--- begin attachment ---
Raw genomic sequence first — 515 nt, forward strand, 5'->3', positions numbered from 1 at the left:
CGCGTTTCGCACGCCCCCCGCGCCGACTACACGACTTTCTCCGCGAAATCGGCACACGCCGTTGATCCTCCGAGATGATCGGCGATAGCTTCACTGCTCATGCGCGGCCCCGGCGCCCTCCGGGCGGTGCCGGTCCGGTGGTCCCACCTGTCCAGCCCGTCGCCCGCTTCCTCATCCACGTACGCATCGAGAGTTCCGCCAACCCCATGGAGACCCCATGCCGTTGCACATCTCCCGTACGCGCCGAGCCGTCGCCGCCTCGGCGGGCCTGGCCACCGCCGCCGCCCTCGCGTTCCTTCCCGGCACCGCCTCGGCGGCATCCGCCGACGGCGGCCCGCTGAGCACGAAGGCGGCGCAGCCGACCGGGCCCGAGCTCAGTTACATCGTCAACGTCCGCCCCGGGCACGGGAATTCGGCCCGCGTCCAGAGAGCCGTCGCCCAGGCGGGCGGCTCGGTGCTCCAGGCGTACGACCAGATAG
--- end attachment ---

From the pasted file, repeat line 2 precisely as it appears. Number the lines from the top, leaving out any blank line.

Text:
CGCGTTTCGCACGCCCCCCGCGCCGACTACACGACTTTCTCCGCGAAATCGGCACACGCCGTTGATCCTCCGAGATGATCGGCGATAGCTTCACTGCTCATGCGCGGCCCCGGCGCCCTCCGGGCGGTGCCGGTCCGGTGGTCCCACCTGTCCAGCCCGTCGCCCGCTTCCTCATCCACGTACGCATCGAGAGTTCCGCCAACCCCATGGAGACCCCATGCCGTTGCACATCTCCCGTACGCGCCGAGCCGTCGCCGCCTCGGCGGGCCTGGCCACCGCCGCCGCCCTCGCGTTCCTTCCCGGCACCGCCTCGGCGGCATCCGCCGACGGCGGCCCGCTGAGCACGAAGGCGGCGCAGCCGACCGGGCCCGAGCTCAGTTACATCGTCAACGTCCGCCCCGGGCACGGGAATTCGGCCCGCGTCCAGAGAGCCGTCGCCCAGGCGGGCGGCTCGGTGCTCCAGGCGTACGACCAGATAG